A former soldier has been sentenced to more than 5,000 years in jail for his part in a massacre by the army in Guatemala.
Santos Lopez Alonzo was accused of belonging to the Kaibiles, an elite squad of troops which murdered residents in the northern town of Dos Erres in 1982.
The 66-year-old was deported from the US in 2016 to face the Guatemalan court where he was found “responsible as author” of 171 of the killings.
He was sentenced to 30 years for crimes against humanity and another 30 years for each of the 171 people, although the sentences are symbolic as the maximum someone can serve in Guatemala is 50 years.
He had also kidnapped and adopted a five-year-old boy, Ramiro Osorio Cristales, after the boy’s family had been killed in the massacre. Mr Osorio Cristales was one of those who testified at Lopez Alonzo’s trial.
According to a report of the trial from the International Justice Monitor, a forensic expert told the court that 171 human remains were recovered from a well in the village, where the military had thrown many of their victims.
Forty percent of the bodies in the well had been children aged under 12, the expert said.
Prosecutors said most of the victims were killed with sledgehammers.
Former Peruvian general Rodolfo Robles testified as an expert on military doctrine and structure and he told the court that the army unit, which consisted of 60 men, had acted in a planned and coordinated manner.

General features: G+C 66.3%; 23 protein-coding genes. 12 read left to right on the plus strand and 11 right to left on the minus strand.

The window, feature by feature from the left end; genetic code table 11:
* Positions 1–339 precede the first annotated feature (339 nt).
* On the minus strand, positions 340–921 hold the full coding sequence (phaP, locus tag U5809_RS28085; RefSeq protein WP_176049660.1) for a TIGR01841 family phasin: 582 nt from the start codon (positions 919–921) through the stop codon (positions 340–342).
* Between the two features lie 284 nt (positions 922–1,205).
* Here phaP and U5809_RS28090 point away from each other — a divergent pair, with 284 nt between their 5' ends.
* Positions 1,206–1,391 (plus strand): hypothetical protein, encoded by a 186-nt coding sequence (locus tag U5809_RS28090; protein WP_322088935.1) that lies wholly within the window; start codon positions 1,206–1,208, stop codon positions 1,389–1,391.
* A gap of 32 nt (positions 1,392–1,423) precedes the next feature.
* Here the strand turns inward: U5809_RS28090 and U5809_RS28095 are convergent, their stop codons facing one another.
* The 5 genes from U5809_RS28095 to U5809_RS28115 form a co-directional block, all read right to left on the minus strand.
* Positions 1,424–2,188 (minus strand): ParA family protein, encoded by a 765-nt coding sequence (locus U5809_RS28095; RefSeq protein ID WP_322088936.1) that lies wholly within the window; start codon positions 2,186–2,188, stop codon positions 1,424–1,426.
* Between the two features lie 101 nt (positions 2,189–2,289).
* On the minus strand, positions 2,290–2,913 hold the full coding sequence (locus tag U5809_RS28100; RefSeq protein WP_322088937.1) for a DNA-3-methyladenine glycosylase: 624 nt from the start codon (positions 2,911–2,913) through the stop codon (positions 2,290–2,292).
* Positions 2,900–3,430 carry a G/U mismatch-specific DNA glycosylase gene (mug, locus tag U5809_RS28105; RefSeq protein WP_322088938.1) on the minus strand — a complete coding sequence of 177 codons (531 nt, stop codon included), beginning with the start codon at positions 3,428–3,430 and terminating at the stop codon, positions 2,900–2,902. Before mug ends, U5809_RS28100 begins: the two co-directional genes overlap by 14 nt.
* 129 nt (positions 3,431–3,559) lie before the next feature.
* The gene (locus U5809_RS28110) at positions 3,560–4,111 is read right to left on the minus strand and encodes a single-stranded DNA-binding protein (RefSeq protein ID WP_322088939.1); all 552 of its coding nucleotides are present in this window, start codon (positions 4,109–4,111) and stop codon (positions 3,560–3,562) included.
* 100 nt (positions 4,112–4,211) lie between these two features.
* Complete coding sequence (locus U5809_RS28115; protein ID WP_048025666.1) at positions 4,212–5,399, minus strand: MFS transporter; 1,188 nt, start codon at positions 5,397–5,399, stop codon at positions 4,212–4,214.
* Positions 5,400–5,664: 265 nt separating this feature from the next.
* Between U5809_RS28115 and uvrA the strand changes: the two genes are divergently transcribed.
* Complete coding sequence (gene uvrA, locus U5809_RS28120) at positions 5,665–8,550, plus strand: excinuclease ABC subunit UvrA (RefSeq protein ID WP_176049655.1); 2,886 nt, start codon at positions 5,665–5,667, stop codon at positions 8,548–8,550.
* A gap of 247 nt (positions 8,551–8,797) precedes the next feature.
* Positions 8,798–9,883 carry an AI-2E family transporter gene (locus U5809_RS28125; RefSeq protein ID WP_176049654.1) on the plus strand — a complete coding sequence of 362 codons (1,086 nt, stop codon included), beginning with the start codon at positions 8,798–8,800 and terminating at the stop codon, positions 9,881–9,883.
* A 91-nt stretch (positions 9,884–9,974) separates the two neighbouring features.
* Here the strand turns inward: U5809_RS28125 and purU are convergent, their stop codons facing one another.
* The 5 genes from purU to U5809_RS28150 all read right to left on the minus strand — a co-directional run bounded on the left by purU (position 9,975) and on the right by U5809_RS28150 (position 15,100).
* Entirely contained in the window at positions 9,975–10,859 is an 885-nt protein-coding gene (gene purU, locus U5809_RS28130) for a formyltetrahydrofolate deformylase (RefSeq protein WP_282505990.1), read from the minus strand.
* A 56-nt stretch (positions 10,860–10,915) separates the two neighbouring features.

There was no evidence that any of the unit’s members opposed or tried to stop the killings, he said in testimony reported by the monitor.
Lopez Alonzo also testified, saying he had been at the massacre but did not take part in the killings or other crimes that took place.
The unit had been trying to find members of a guerrilla group that had ambushed a military convoy but they failed to find the guerrillas or the weapons.
The Dos Erres massacre took place during the rule of dictator Jose Efrain Rios Montt, who was indicted on charges of genocide and died in April this year.
Around 200,000 people were killed and another 45,000 disappeared during Guatemala’s civil war between 1960 and 1996.
Lopez is not the first member of the unit to have been convicted over the massacre: a handful of others have received prison sentences of more than 6,000 years.
Some others are in US jails for immigration-related offences and many others are believed to be living free in the US. (SkyNews)